In addition to looking at the total amount of products, we can also look at products produced by a specific economy activity. Figures 4.2a and 4.2b present the estimated bio-based shares for the production of textiles and furniture. Carpets are most dominant bio-based products in textile production, while in the furniture industry, bedroom furniture has the largest bio-based share.
This indicator is useful to show the shares of biotic and bio-based production in the Dutch economy. It clearly shows that at present, a small part of the production is bio-based. The indicator did not trigger any discussion during the stakeholder seminar, probably because it is highly aggregated and the outcomes are not surprising. The high level of aggregation means the indicator is unlikely to be useful for monitoring over a short-term period, as it would not reflect gradual developments in some industries or products. It might reflect progress after five or ten years if there are major shifts towards producing more bio-based products in the Netherlands. Another option is to monitor specific product groups, like textile and furniture, that have a high potential for a bio-based transition. However, for these detailed figures to be robust enough for monitoring, they need to be reconciled with outcomes of bottom-up research (see e.g. Bakker (2021) for textile). Double counting of materials also makes this indicator less straightforward; this will have to be eliminated, or alternatively an indicator that considers value added per sector could be used (see section 4.5).
Substituting non-renewable resources by sustainably produced biomass is part of the transition to a more circular economy. The BFM contains information on types of materials used in the production process. Therefore the following indicator can be estimated:
Substitution= (biotic input)/( nonrenewable input+biotic input)
Non-renewable input: input of non-renewable materials (=abiotic materials) that can potentially be replaced by biomass.
Biotic input: input of biomass used instead of non-renewable materials in the production process.
In a way this substitution indicator is very similar to the production indicator. The production indicator estimates the bio-based share of output, which is very similar to the bio-based shares of input: bio-based materials in produced products are also taken into account in the input. You could say that the bio-based production of the bio-based industry gives an indication of the substitution potential of that industry. The main problem is that not all abiotic materials in products can actually be replaced by biotic ones. What we need to know is what share of the abiotic materials in a product can be replaced by bio-based materials. There is no point in taking non-renewable materials into account that cannot (currently) be substituted by biotic materials, such as glass for windows. On the other hand there is also no merit in taking biomass input such as food into account that is not used to substitute abiotic materials. Also, substitutes for certain products might not always be made by the same industry: basic metal industries will not start to produce wooden beams. An increase in demand for wood-based buildings would result in a shift from the use of metal beams, produced by the metal industry, to wooden beams, produced by the wood industry. In this case substitution takes place due to a shift in economic activity. This indicator therefore requires a focus on relevant industries and products in which fossil and other non-bio resources are replaced by bio-based alternatives. This was confirmed by experts during the stakeholder seminar. For example, it would be very interesting to determine what share of plastics is bio-based; these bio-based plastics have probably replaced fossil-based plastics. The experts further suggested that our data be used to make this indicator for specific industries (e.g. chemical industry, power plants, construction sector) and subsequently discuss the results with relevant companies and industry associations for the purpose of validation.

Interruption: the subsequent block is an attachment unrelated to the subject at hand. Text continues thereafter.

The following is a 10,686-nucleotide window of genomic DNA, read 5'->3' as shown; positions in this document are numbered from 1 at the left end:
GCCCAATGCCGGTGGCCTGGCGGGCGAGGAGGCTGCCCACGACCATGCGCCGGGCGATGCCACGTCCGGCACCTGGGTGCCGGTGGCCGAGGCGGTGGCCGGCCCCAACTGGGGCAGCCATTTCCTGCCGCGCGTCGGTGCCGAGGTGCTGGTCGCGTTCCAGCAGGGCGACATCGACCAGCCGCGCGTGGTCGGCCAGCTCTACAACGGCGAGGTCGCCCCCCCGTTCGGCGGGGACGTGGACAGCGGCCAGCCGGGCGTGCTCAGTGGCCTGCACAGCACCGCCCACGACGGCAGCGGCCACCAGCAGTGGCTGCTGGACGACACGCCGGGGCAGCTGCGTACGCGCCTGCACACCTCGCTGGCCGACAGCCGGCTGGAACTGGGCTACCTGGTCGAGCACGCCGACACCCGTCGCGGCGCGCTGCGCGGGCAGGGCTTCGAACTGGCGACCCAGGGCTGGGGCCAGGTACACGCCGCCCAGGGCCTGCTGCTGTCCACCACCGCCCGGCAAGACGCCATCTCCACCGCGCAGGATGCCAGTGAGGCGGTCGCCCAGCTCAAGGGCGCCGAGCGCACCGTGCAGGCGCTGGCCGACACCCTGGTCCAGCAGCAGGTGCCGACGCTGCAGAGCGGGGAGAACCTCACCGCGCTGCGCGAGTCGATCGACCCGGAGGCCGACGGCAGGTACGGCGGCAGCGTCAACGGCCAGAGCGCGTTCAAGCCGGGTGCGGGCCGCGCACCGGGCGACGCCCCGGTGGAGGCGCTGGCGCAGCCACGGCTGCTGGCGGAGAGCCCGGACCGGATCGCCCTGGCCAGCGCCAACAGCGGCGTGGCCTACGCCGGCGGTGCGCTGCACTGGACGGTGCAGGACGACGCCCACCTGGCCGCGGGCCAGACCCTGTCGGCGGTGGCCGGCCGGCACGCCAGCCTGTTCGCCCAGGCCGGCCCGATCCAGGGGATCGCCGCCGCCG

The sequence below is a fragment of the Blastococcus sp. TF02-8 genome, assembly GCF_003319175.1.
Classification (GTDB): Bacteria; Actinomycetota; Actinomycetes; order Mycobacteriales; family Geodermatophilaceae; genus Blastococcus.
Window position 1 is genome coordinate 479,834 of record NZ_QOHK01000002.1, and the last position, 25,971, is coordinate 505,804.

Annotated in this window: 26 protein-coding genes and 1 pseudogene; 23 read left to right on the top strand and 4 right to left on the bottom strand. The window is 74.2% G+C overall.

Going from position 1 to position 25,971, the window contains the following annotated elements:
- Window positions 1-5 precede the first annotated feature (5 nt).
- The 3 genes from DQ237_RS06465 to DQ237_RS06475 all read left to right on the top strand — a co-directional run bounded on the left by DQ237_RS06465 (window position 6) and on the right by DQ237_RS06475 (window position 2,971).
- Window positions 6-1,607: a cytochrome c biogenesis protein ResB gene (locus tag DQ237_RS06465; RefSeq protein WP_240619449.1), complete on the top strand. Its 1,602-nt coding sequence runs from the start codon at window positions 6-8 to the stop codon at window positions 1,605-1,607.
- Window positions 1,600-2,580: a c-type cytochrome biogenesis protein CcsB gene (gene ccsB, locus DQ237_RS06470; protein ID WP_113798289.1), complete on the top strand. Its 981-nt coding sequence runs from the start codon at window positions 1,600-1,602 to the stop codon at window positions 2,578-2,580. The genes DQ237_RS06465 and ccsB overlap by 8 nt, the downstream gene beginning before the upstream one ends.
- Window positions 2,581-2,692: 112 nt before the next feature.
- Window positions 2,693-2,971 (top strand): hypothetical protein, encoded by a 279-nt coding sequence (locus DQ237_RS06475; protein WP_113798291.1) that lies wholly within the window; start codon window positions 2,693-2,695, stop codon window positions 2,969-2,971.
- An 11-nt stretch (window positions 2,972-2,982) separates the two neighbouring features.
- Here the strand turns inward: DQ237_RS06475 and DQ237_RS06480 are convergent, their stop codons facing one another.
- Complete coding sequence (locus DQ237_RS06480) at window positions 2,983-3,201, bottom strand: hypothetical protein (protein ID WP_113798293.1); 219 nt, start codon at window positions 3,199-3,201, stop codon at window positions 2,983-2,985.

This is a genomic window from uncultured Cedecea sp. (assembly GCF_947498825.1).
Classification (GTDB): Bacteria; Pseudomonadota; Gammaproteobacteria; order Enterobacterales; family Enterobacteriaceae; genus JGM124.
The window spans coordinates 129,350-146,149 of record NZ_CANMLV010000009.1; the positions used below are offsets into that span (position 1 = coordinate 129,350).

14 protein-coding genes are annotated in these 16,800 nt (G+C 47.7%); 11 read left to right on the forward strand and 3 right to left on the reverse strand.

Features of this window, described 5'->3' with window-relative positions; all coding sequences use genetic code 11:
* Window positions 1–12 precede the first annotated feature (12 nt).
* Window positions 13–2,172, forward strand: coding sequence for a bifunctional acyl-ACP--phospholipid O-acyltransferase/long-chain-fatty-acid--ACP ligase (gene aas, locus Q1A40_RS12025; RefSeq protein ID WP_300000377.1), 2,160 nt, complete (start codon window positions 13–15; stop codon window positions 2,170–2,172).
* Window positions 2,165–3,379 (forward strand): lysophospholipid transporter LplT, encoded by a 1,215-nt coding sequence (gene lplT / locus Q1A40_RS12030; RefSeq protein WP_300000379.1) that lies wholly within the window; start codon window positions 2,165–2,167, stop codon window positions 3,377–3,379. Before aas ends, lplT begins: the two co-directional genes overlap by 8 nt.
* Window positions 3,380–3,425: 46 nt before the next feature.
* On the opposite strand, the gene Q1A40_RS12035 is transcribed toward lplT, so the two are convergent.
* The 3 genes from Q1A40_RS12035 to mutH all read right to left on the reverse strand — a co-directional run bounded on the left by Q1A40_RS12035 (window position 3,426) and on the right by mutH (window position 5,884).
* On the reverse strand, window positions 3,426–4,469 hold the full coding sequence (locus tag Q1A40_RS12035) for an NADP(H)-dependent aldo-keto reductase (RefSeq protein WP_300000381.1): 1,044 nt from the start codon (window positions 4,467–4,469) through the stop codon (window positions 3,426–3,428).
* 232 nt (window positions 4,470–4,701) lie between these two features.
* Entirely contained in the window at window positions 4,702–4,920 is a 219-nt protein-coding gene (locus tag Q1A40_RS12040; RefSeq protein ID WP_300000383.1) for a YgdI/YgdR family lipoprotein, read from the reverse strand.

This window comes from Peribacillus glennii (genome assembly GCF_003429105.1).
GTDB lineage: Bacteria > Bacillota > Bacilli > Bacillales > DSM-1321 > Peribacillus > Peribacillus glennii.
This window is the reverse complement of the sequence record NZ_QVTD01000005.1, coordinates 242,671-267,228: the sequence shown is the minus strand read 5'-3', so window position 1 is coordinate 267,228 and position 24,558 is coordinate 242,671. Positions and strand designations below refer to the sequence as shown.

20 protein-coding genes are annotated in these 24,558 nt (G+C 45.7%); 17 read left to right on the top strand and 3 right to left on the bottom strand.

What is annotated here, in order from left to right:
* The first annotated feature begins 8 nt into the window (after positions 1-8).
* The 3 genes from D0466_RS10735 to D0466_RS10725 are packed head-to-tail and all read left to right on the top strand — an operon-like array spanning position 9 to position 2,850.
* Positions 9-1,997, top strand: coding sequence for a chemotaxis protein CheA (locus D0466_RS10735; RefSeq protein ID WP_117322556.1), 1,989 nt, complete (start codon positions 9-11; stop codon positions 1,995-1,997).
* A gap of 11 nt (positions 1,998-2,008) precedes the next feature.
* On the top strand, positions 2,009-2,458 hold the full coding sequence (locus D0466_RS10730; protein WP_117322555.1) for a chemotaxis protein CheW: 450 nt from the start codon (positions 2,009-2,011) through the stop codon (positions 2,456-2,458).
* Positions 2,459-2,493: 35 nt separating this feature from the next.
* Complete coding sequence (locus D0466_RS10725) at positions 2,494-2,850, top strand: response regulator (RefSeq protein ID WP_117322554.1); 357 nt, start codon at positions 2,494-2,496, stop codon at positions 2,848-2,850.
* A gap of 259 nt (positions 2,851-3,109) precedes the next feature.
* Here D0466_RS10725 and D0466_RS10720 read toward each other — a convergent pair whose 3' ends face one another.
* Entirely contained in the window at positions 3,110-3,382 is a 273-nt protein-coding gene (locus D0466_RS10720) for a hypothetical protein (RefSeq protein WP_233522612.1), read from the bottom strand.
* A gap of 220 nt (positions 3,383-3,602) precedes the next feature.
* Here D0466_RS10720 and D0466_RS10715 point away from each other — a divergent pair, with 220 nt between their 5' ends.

The aim of cascading is to use biomass for the highest value applications possible (Bos et al., 2014). Biomass obtained from nature is transformed through processing and the value of the ensuing products increases. The different levels of value are often presented as a pyramid: the widest layer at the bottom of the pyramid represents large volumes of relatively low-value biomass. Higher up in the pyramid this biomass has been transformed into other products that typically have smaller volumes but a higher value.
These value pyramids have variously been developed based on different definitions of value. For example, the Dutch Ministry of Agriculture, Nature and Food Quality prioritizes biomass applications based on their societal value, cascading and the length of time the CO2 stored in the biomass is extracted from the atmosphere (LNV, 2020, p. 22), assigning the use of biomass to improve soils and as food the highest priorities. Bos et al. (2014) developed value pyramids based on the financial value of biomass applications. In both cases final use in the pharmaceutical and meat industries are considered the highest value applications of biomass. Yet another approach for cascading was developed by Piltz et al. (2021) in the context of the BioMonitor project. In this method, the more processing steps a product has gone through, the higher the value level it is assigned. This requires a detailed understanding of the various production processes biomass is used in.
Although the value pyramid of Bos et al. (2014) is disputable we followed this approach as it makes the link with the bio-based economy and appears to match our data best. We slightly adapted their value pyramid (see 4.3.1) and aimed to determine the financial value and volume of dry matter for each level of the pyramid. The method, similar to that for the production indicator, differs to some extent between the physical and monetary approaches. The following steps were taken for both approaches: